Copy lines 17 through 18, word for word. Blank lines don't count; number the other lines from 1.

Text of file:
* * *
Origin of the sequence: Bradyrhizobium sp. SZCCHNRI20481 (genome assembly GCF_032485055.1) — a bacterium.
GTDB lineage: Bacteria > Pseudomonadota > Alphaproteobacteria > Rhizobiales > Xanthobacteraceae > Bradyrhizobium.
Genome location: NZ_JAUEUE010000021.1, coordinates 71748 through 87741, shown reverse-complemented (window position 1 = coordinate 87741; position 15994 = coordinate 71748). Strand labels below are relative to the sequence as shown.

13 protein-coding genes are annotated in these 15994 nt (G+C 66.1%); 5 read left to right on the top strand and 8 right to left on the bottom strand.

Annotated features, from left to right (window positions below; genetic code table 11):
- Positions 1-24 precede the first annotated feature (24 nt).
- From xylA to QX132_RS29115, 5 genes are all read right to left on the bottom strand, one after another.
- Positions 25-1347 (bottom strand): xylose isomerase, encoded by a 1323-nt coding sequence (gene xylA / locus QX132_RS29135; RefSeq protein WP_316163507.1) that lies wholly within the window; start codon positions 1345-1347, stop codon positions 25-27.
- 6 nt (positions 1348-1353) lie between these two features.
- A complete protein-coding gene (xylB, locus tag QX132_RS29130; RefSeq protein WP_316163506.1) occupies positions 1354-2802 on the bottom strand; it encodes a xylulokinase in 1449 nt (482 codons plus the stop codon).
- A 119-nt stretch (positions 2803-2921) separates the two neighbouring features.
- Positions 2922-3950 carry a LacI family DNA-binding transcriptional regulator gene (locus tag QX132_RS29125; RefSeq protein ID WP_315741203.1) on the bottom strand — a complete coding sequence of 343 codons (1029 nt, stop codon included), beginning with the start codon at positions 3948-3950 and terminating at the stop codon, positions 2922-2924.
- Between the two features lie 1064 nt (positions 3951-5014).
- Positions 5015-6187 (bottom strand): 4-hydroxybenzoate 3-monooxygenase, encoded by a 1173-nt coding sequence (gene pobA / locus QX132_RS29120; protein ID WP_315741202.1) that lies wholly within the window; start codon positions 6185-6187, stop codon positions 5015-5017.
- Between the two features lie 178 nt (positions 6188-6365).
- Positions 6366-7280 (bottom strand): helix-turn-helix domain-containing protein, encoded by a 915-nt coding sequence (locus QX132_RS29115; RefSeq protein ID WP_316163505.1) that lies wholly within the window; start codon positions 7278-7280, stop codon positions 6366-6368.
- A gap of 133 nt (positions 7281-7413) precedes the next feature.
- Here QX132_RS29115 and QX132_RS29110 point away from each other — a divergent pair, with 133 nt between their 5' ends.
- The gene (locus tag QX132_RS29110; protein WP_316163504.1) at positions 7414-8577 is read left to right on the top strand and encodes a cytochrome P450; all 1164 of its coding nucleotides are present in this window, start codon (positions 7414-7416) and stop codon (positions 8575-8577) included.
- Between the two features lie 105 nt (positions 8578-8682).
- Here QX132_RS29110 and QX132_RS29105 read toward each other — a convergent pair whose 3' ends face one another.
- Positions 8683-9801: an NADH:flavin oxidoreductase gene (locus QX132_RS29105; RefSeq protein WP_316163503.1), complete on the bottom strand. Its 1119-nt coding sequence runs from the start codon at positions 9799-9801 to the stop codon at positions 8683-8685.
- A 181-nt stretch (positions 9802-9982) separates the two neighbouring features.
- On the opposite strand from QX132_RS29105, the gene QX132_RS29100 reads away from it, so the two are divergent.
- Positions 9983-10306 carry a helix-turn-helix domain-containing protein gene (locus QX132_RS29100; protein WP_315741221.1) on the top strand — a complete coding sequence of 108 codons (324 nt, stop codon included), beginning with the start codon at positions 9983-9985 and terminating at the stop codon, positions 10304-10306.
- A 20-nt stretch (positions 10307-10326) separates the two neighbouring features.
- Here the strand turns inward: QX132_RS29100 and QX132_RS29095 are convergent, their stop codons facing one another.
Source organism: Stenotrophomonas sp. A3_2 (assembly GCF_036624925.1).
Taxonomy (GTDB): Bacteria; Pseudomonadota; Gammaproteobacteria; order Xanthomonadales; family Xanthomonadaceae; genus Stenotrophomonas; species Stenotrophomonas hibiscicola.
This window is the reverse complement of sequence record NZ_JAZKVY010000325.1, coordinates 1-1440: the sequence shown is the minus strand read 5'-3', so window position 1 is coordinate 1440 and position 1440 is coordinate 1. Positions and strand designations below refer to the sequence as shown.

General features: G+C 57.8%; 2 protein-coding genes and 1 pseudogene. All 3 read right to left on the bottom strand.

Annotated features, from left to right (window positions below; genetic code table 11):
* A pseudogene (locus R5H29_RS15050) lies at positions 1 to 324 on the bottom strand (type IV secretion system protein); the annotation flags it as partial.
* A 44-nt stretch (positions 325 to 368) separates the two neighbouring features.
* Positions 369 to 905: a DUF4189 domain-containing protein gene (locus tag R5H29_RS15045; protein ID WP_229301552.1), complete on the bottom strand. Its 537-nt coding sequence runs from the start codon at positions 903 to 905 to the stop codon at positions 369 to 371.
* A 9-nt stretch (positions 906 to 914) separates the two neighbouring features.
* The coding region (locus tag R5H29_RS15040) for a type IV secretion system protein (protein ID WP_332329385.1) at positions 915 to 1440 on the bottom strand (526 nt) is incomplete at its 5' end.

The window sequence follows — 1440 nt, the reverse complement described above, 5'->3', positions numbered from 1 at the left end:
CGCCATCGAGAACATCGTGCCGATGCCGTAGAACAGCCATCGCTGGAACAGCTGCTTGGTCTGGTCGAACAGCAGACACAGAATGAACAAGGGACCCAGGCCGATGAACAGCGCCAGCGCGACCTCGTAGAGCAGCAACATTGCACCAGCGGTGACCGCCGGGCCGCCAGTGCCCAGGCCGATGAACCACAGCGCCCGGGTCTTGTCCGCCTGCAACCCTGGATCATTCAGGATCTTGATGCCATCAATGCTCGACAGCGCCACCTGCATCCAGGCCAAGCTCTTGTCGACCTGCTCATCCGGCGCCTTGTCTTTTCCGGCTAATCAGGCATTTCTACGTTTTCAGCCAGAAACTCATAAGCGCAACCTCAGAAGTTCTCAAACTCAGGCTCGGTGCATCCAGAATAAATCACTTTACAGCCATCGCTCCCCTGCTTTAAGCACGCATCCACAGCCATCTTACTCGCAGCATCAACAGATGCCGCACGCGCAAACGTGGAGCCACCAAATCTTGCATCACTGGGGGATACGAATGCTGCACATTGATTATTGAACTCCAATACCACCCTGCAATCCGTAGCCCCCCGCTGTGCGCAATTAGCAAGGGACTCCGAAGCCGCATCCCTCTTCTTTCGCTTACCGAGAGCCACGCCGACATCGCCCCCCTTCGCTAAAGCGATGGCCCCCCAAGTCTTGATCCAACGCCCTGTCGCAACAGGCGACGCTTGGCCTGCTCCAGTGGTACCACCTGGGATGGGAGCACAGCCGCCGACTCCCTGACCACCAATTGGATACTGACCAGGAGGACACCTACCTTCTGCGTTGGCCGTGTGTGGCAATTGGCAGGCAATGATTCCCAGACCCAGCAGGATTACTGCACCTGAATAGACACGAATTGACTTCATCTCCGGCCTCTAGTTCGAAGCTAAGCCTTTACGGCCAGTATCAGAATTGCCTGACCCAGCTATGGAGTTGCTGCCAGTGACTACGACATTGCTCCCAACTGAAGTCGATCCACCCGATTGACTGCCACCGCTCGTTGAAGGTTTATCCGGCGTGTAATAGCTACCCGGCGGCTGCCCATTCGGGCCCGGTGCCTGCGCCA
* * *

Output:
- A gap of 133 nt (positions 7281-7413) precedes the next feature.
- Here QX132_RS29115 and QX132_RS29110 point away from each other — a divergent pair, with 133 nt between their 5' ends.